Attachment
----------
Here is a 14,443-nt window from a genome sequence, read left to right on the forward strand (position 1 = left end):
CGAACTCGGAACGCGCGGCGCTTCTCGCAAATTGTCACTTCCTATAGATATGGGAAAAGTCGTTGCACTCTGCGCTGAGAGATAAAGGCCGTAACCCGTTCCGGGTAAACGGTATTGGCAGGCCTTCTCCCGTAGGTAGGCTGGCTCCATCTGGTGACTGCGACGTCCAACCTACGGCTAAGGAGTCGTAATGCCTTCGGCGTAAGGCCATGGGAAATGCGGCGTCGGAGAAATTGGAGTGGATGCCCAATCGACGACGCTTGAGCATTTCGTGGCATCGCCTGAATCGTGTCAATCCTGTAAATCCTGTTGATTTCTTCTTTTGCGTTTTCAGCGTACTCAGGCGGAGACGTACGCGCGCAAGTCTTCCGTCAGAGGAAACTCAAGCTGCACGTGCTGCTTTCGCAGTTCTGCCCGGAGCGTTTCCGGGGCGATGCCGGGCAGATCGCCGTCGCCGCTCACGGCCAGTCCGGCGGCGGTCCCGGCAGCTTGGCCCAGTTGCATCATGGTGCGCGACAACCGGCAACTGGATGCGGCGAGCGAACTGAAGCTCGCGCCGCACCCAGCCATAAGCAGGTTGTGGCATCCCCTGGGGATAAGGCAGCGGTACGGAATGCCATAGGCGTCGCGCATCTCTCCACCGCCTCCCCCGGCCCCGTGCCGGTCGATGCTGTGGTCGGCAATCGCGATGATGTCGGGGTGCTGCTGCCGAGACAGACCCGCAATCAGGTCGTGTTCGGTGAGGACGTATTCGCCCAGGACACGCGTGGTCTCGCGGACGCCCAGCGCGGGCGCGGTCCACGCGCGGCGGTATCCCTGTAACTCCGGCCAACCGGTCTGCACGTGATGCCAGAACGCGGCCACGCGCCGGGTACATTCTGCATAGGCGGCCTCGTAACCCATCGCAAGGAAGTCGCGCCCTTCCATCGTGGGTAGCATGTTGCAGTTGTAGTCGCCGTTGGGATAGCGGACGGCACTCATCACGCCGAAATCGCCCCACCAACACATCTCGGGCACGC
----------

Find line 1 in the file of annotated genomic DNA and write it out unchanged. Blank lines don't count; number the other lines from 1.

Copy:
Here is a 14,443-nt window from a genome sequence, read left to right on the forward strand (position 1 = left end):